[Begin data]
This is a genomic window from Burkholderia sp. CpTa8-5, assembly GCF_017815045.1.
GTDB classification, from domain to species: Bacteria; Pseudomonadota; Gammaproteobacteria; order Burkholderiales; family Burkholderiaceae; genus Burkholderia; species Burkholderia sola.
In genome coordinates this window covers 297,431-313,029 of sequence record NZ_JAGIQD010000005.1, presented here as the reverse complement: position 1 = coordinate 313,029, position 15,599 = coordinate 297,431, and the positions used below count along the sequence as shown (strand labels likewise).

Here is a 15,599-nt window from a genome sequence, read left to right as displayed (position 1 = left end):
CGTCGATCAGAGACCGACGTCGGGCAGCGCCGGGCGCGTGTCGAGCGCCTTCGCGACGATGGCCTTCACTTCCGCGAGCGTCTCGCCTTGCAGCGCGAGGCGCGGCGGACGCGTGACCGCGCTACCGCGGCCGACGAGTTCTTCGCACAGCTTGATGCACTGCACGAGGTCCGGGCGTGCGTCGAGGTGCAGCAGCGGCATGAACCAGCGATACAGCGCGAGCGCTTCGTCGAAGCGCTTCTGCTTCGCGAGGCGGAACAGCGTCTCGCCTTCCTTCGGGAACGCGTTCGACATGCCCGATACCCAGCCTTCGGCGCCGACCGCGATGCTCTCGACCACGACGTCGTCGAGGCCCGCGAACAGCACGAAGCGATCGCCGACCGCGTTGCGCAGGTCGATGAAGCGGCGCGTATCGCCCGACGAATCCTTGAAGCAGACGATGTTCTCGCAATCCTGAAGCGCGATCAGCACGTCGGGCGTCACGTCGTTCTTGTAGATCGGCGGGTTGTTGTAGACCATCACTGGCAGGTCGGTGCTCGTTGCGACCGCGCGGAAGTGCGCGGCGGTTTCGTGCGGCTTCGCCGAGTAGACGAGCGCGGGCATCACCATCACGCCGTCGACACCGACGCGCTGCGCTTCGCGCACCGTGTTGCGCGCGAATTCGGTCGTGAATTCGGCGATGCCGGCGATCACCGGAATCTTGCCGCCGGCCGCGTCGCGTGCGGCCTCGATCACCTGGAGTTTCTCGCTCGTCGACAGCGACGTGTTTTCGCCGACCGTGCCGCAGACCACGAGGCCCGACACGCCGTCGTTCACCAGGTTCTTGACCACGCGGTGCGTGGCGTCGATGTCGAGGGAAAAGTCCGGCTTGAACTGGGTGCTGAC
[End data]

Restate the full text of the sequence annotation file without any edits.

This is a genomic window from Burkholderia sp. CpTa8-5, assembly GCF_017815045.1.
GTDB classification, from domain to species: Bacteria; Pseudomonadota; Gammaproteobacteria; order Burkholderiales; family Burkholderiaceae; genus Burkholderia; species Burkholderia sola.
In genome coordinates this window covers 297,431-313,029 of sequence record NZ_JAGIQD010000005.1, presented here as the reverse complement: position 1 = coordinate 313,029, position 15,599 = coordinate 297,431, and the positions used below count along the sequence as shown (strand labels likewise).

Here is a 15,599-nt window from a genome sequence, read left to right as displayed (position 1 = left end):
CGTCGATCAGAGACCGACGTCGGGCAGCGCCGGGCGCGTGTCGAGCGCCTTCGCGACGATGGCCTTCACTTCCGCGAGCGTCTCGCCTTGCAGCGCGAGGCGCGGCGGACGCGTGACCGCGCTACCGCGGCCGACGAGTTCTTCGCACAGCTTGATGCACTGCACGAGGTCCGGGCGTGCGTCGAGGTGCAGCAGCGGCATGAACCAGCGATACAGCGCGAGCGCTTCGTCGAAGCGCTTCTGCTTCGCGAGGCGGAACAGCGTCTCGCCTTCCTTCGGGAACGCGTTCGACATGCCCGATACCCAGCCTTCGGCGCCGACCGCGATGCTCTCGACCACGACGTCGTCGAGGCCCGCGAACAGCACGAAGCGATCGCCGACCGCGTTGCGCAGGTCGATGAAGCGGCGCGTATCGCCCGACGAATCCTTGAAGCAGACGATGTTCTCGCAATCCTGAAGCGCGATCAGCACGTCGGGCGTCACGTCGTTCTTGTAGATCGGCGGGTTGTTGTAGACCATCACTGGCAGGTCGGTGCTCGTTGCGACCGCGCGGAAGTGCGCGGCGGTTTCGTGCGGCTTCGCCGAGTAGACGAGCGCGGGCATCACCATCACGCCGTCGACACCGACGCGCTGCGCTTCGCGCACCGTGTTGCGCGCGAATTCGGTCGTGAATTCGGCGATGCCGGCGATCACCGGAATCTTGCCGCCGGCCGCGTCGCGTGCGGCCTCGATCACCTGGAGTTTCTCGCTCGTCGACAGCGACGTGTTTTCGCCGACCGTGCCGCAGACCACGAGGCCCGACACGCCGTCGTTCACCAGGTTCTTGACCACGCGGTGCGTGGCGTCGATGTCGAGGGAAAAGTCCGGCTTGAACTGGGTGCTGAC